4. As a groupie of both C.S. Lewis and Louise Penny, this piece of connected-ness touched my heart today. I have read all of Louise Penny’s books. Each one has surprised me with joy, not just the joy of Louise Penny’s craft, but how the light within each story plumbs the depths of darkness (these are murder mysteries?) I read “How The Light Gets In” first – it’s still my favorite because being surprised by joy is also about forgiveness. Forgiving ourselves and forgiving others sets us free to freely be all we are, and can, be. To see, and be, surprised by joy. Like Jane’s wacky painting in “Still Life,” she saw joy in the community all around her, yet knowing their faults.

    Many thanks to Louise Penny for setting us free to experience joy through her writing!

  5. Patricia Hopkins says:

    It wasn’t until my second reading of “Still Life” when Jane tells Claire that her tears are because she’s been surprised by joy, that I began to make the connection. I then found the phrase running as a thread through successive books and even when Louise writes about Michael’s death. I’m glad we are doing this as even as I find something new each time I re-read one of the books, I get insights from other readers comments.

  6. Lynn Javoroski says:

    Clara believes in a God who continues to surprise with joy. There’s a hymn, “I was There to Hear Your Borning Cry”; the last words of the 3rd verse are “When the evening gently closes in and you shut your weary eyes, I’ll be there as I have always been with just one more surprise.” Clara understood that Jane looked forward to just one more surprise of joy. An excellent choice for the last words of a believer!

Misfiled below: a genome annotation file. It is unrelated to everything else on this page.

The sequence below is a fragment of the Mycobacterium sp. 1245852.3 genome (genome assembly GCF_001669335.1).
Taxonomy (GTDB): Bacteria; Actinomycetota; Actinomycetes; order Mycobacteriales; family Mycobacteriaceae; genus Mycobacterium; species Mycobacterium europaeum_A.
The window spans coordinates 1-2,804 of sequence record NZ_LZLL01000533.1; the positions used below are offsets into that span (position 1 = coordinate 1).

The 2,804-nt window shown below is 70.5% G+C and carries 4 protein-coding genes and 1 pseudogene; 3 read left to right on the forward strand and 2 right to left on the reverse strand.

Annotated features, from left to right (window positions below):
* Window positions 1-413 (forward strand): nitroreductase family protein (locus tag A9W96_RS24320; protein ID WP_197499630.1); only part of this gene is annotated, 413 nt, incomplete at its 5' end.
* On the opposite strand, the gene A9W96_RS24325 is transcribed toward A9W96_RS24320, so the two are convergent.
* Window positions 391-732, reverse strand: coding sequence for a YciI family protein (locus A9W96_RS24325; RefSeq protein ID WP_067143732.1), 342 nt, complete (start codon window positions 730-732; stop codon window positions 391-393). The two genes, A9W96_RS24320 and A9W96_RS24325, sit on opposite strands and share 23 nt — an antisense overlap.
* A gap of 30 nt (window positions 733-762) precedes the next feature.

7. Jan Zahrly says:

    Thank you, LP, for the books, the mysteries, the joy, the peacefulness, the belonging and so many more things. Some time ago, I started a notebook about the thoughts or sayings of various characters that are spiritual. I realized that you are a spiritual person and that calms and blesses me. peace, janz

  8. Linda Dye (now LaRose, just got married) says:

    Thank you for sharing your story with us. Your books are so full of grace and such good reads. I remember getting the first one for probably $2.99 on the Nook and, thinking that you were a first time novelist, being so taken with it that I told everyone that here is a writer I would emulate, if I still wrote anything. I admired you so much and built you up only to find out later how many awards you already had won! How embarrassing to find out I did not “discover” you! Keep writing for as long as we live. I will always, always love your words and your stories.